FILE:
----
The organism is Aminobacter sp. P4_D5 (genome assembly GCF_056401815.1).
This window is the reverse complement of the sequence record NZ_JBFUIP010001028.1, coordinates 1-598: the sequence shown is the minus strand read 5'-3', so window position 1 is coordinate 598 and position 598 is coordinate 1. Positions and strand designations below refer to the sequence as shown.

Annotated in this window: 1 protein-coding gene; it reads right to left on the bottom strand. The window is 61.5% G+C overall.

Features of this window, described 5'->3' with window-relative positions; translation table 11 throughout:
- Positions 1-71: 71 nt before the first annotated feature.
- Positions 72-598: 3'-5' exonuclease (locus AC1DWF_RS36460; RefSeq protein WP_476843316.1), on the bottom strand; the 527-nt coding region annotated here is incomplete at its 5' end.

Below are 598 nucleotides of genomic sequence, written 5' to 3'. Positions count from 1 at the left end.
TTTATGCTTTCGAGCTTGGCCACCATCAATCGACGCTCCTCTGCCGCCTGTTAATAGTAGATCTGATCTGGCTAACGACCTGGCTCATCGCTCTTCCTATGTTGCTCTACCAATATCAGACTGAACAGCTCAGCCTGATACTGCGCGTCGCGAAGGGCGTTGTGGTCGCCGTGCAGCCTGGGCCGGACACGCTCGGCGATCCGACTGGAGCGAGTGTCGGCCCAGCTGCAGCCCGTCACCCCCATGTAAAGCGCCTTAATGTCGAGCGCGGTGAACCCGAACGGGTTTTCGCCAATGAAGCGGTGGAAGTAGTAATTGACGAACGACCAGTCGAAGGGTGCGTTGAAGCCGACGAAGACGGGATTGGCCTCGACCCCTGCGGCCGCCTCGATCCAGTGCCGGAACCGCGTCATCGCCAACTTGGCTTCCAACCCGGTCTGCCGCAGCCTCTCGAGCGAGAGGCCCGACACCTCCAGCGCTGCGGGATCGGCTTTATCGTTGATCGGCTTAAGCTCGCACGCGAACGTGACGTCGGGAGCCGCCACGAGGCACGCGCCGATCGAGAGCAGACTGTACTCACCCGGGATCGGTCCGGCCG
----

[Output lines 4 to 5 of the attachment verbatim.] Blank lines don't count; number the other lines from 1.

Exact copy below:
Features of this window, described 5'->3' with window-relative positions; translation table 11 throughout:
- Positions 1-71: 71 nt before the first annotated feature.